Schumann, Keith Daniel (2005-08). Resampling confidence regions and test procedures for second degree stochastic efficiency with respect to a function. Doctoral Dissertation. Thesis uri icon


  • It is often desirable to compare risky investments in the context of economic
    decision theory. Expected utility analyses are means by which stochastic alternatives
    can be ranked by re-weighting the probability mass using a decision-making agent??????s
    utility function. By maximizing expected utility, an agent seeks to balance expected
    returns with the inherent risk in each investment alternative. This can be accomplished
    by ranking prospects based on the certainty equivalent associated with each
    In instances where only a small sample of observed data is available to estimate
    the underlying distributions of the risky options, reliable inferences are difficult
    to make. In this process of comparing alternatives, when estimating explicit probability
    forms or nonparametric densities, the variance of the estimate, in this case
    the certainty equivalent, is often ignored. Resampling methods allow for estimating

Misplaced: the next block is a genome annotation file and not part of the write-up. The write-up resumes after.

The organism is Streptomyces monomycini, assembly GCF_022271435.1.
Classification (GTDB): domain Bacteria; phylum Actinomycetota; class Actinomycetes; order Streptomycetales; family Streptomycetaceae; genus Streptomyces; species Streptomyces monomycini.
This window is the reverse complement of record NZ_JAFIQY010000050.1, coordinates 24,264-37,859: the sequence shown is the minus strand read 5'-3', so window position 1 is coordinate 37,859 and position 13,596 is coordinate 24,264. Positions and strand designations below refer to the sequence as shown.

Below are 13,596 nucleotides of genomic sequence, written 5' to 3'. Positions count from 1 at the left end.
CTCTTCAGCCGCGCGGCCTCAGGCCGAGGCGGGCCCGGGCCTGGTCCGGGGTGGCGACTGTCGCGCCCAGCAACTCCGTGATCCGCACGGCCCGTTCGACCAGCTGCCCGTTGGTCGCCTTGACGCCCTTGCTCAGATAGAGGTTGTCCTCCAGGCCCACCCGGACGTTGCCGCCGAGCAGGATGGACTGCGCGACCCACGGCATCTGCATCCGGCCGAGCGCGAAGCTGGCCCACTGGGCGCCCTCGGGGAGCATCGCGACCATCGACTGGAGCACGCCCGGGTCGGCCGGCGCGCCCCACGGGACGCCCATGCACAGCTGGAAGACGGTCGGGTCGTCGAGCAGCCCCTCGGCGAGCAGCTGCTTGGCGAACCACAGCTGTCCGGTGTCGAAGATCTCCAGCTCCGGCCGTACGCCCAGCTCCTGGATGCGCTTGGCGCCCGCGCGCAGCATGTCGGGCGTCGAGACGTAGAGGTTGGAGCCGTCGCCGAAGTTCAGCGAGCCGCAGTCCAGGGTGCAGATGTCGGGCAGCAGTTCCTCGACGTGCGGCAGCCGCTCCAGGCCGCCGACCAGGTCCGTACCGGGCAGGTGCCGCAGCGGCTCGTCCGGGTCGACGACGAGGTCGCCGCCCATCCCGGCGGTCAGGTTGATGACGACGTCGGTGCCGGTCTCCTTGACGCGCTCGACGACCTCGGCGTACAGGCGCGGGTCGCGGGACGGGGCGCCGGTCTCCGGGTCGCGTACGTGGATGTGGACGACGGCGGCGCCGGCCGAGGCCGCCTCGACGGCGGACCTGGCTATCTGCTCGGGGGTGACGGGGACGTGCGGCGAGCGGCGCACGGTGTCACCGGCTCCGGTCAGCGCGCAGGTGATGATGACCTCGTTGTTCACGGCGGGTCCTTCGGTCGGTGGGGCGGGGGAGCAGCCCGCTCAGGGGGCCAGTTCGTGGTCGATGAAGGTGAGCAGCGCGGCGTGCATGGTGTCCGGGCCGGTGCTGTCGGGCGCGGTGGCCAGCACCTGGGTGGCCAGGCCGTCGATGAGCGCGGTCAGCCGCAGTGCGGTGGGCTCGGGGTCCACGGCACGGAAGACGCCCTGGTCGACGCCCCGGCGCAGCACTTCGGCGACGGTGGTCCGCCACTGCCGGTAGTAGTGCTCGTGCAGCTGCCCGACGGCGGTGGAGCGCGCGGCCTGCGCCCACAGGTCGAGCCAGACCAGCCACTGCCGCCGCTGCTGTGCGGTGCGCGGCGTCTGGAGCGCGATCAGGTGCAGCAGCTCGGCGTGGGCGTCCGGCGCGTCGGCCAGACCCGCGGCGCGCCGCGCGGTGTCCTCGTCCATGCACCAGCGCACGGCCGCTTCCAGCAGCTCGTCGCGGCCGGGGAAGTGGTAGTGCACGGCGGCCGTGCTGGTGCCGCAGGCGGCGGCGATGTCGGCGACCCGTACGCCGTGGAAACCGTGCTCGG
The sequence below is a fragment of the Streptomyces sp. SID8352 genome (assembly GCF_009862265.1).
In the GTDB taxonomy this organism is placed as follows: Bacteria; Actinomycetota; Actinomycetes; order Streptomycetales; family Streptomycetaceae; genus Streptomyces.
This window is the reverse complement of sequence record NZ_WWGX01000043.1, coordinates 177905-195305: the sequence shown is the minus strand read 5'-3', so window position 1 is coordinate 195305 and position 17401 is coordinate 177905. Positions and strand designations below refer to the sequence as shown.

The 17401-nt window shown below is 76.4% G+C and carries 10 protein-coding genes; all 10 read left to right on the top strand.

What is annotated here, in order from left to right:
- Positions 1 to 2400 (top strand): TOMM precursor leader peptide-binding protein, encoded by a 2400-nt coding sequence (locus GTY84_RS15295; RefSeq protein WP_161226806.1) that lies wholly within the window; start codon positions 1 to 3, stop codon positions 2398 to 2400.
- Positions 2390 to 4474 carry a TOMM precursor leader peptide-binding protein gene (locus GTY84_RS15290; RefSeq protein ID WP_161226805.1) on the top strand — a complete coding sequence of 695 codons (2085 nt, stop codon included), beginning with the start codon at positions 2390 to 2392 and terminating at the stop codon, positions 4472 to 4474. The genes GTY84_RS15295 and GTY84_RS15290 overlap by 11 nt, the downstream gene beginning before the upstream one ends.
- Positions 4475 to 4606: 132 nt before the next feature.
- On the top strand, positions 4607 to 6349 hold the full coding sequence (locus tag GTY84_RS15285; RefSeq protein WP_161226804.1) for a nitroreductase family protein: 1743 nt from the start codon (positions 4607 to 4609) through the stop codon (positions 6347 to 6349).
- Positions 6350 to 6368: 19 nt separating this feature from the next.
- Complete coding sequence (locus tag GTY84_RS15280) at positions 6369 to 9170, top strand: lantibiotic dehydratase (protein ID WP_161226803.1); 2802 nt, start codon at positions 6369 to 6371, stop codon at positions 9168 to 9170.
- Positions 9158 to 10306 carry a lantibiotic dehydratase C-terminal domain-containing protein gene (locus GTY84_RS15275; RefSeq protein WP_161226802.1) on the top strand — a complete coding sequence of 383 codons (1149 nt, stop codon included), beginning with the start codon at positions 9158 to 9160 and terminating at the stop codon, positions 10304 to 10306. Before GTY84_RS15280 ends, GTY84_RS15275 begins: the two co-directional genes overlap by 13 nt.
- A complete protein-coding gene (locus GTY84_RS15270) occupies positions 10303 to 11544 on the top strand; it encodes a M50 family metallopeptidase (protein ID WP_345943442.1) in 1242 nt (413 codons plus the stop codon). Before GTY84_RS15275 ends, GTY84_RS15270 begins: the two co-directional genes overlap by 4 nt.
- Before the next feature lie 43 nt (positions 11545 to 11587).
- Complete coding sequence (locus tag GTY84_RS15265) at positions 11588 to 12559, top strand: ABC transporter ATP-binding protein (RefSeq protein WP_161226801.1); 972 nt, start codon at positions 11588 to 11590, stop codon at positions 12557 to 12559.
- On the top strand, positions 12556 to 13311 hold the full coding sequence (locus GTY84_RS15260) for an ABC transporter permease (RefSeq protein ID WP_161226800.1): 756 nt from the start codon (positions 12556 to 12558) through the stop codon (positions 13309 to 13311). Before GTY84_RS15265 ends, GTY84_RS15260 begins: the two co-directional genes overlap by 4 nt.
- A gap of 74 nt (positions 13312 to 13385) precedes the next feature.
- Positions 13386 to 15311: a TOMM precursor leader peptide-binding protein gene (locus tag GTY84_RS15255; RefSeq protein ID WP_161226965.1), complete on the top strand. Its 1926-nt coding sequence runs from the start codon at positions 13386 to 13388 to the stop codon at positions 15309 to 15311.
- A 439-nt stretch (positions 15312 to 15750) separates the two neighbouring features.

dispersion for a statistic when no parametric assumptions are made about the underlying
    distribution. An objective of this dissertation is to utilize these methods to
    estimate confidence regions for the sample certainty equivalents of the alternatives
    over a subset of the parameter space of the utility function. A second goal of this research is to formalize a testing procedure when dealing
    with preference ranking with respect to utility. This is largely based on Meyer??????s
    work (1977b) developing stochastic dominance with respect to a function and more
    specific testing procedures outlined by Eubank et. al. (1993). Within this objective,
    the asymptotic distribution of the test statistic associated with the hypothesis of
    preference of one risky outcome over another given a sub-set of the utility function
    parameter space is explored.

publication date

  • August 2005